If you’ve spent any amount of time in our beloved national parks, you’ve probably seen some pretty bizarre stuff. A friend of mine who guides in the Grand Canyon once saw a woman actually pick up and throw a squirrel over a cliff at one of the South Rim viewpoints after it scampered up to her and stole some of her snacks. We all probably have our stories. Park rangers have thousands. Andrea Lankford, a former ranger in Yosemite, the Grand Canyon, Yellowstone, Great Smoky Mountains and Denali, finally took up the job of collecting some of those stories, writing them down and sharing them with us. “Ranger Confidential” has a great pace, each story finishing in 12 pages or less, making Lankford that person sitting around the campfire entertaining you with one tale after another. She warns in the book’s introduction that “ranger reality is rated R,” and then gets right to the action, with a ranger arresting a public masturbator standing over a topless sunbather on one of Cape Cod’s beaches, a gunfight, a driver dragging a loggerhead sea turtle to death behind his pickup and a rescue in Yosemite that ends in the confiscation of several pairs of nunchakus from a backcountry martial arts class. That’s all before page 50. You get the picture. Lankford survived her 12 years as a ranger; some don’t. She tells those stories, too. www.globepequot.com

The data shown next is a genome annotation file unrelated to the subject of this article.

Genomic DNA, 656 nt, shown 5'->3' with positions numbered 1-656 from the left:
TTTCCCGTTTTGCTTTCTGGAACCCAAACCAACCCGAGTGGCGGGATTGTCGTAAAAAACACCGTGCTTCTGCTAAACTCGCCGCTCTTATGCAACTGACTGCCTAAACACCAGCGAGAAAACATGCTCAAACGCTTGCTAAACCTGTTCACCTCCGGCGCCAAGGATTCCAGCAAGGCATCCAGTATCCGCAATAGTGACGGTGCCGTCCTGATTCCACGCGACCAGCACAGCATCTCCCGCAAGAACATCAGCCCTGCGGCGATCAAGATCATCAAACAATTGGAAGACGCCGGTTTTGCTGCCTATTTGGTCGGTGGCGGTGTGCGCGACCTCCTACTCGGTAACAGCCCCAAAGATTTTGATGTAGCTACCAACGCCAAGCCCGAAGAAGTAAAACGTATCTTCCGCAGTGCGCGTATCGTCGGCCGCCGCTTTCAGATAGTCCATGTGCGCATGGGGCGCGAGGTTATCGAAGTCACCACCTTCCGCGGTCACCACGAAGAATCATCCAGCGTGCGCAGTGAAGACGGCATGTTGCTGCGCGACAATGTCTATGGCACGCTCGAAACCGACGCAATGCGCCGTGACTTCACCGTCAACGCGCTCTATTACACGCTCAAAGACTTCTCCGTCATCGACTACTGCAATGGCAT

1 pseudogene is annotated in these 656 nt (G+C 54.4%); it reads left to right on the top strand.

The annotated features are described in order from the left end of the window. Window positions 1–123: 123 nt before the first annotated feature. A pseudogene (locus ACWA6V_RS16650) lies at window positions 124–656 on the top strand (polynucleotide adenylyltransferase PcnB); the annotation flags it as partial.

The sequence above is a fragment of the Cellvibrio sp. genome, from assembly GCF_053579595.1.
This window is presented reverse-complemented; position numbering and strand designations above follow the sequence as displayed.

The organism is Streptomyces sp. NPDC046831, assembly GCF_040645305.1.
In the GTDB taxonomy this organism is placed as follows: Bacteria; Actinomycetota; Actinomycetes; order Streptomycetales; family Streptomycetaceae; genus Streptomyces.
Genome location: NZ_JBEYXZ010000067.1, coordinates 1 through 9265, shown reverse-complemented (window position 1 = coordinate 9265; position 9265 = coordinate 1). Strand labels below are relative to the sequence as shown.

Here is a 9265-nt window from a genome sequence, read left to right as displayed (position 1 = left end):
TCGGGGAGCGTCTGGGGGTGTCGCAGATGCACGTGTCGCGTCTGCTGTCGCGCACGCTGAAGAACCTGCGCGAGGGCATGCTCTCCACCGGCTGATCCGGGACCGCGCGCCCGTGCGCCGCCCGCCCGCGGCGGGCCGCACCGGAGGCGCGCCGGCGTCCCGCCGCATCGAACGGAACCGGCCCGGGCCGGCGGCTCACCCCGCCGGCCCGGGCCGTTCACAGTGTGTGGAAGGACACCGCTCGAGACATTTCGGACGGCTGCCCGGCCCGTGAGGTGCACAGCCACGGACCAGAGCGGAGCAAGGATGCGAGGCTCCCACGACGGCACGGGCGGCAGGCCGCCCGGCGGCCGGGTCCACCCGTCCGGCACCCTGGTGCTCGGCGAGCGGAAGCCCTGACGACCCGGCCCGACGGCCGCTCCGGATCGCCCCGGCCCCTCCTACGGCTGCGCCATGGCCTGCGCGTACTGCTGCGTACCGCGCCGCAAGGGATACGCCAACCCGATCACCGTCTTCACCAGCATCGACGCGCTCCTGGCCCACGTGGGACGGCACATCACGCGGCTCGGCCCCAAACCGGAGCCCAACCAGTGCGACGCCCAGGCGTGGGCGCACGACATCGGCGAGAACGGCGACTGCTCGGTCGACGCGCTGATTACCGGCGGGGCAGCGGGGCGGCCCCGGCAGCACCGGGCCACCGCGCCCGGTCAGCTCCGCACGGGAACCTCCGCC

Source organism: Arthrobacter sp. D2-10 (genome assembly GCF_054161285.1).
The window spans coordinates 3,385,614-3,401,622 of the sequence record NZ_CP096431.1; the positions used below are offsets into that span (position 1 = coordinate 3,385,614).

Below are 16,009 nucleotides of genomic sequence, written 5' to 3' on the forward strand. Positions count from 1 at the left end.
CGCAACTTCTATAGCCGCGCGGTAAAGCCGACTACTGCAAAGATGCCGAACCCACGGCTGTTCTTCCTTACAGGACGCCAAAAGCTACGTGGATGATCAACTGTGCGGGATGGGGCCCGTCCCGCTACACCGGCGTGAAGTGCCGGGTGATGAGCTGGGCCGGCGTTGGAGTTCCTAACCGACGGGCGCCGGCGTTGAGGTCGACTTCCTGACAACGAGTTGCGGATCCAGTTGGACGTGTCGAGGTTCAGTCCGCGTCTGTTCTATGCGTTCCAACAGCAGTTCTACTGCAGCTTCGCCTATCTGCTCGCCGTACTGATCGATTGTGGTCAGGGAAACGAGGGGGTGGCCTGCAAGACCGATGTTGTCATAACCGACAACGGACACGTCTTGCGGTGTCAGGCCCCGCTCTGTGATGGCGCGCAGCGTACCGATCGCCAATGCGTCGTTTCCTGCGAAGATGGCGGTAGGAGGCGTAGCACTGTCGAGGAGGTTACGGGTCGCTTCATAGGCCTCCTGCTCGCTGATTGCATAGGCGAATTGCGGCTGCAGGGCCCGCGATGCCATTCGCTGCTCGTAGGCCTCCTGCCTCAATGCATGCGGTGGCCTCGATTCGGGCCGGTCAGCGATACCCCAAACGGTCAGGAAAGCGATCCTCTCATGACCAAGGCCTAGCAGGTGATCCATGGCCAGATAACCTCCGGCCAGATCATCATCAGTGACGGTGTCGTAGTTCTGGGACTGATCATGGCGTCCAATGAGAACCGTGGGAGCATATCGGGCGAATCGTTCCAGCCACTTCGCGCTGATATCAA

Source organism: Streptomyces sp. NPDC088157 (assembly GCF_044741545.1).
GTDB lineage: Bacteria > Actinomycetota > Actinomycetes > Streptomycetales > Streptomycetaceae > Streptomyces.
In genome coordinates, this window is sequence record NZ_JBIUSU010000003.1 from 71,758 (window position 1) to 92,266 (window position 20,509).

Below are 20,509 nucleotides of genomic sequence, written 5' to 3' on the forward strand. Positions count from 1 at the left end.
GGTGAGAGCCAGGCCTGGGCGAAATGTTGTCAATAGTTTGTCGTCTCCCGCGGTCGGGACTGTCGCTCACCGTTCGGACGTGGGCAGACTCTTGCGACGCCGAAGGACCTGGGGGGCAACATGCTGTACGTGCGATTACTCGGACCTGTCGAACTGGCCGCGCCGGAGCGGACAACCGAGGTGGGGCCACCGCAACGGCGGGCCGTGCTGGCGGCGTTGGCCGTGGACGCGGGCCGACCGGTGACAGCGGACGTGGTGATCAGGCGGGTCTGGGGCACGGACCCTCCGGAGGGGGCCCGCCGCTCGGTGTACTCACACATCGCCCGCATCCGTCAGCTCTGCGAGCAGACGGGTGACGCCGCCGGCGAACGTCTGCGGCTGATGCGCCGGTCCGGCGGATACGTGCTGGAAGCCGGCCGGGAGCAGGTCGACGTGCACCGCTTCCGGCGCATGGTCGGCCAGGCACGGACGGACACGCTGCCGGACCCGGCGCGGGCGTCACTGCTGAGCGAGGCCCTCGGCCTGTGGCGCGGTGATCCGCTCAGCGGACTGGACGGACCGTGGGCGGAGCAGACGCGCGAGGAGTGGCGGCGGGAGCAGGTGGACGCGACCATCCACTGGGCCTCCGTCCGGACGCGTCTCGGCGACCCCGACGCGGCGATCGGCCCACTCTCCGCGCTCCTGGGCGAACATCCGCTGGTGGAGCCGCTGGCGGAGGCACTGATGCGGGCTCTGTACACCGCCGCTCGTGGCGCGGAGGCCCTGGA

It pretty much makes my month when an outdoors movie comes across my desk, and after watching it, I get to give it my “not ski/climbing porn” stamp. In the first few minutes of “A Life Ascending,” you see Ruedi Beglinger, owner of Revelstoke, British Columbia, hut-skiing company Selkirk Mountain Experience, anchor a rope to a snowblower on one side of the hut so he can rappel down the other side and shovel feet of snow off the roof. That’s when I realized that this would be a movie more about a life than about relentless pursuit of the gnar. Beglinger, a ski mountaineering guide, was leading a group of 20 skiers in 2003 when an avalanche ripped loose and